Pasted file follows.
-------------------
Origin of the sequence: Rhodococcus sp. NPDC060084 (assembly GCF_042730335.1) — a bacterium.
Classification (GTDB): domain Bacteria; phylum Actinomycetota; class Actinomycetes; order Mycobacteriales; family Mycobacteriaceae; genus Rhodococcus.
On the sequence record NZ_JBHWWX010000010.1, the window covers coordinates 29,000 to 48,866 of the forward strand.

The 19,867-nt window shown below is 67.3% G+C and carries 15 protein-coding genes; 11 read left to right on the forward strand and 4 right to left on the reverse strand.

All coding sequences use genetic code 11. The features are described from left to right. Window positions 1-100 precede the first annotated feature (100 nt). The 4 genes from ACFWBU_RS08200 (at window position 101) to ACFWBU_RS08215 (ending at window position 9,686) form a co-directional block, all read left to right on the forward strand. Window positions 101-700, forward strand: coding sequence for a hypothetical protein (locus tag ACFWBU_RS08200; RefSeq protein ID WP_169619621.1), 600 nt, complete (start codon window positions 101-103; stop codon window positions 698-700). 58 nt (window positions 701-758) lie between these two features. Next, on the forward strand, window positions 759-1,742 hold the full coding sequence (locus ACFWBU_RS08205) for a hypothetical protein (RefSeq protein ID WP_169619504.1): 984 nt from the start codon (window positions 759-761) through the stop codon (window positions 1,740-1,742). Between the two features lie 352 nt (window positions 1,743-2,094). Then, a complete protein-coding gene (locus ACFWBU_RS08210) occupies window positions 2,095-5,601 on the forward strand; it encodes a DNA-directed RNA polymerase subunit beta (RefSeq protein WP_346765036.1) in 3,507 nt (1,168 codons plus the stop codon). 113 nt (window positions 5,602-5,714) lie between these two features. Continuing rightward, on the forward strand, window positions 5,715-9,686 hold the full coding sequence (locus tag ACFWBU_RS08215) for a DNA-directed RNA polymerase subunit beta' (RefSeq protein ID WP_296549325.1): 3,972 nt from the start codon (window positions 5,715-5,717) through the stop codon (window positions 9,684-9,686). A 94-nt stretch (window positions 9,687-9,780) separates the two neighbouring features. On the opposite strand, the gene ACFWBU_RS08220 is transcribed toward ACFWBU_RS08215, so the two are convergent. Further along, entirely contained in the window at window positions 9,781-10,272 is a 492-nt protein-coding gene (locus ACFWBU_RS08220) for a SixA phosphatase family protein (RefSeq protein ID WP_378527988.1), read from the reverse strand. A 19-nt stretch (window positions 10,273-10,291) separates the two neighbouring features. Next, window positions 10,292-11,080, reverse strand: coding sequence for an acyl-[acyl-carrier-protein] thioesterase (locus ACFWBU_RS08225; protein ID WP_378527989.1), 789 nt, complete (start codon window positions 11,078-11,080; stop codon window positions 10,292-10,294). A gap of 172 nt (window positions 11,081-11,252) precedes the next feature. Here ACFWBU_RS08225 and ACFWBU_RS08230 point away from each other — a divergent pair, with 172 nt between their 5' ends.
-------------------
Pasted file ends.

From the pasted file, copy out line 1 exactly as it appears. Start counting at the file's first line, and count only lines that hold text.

Origin of the sequence: Rhodococcus sp. NPDC060084 (assembly GCF_042730335.1) — a bacterium.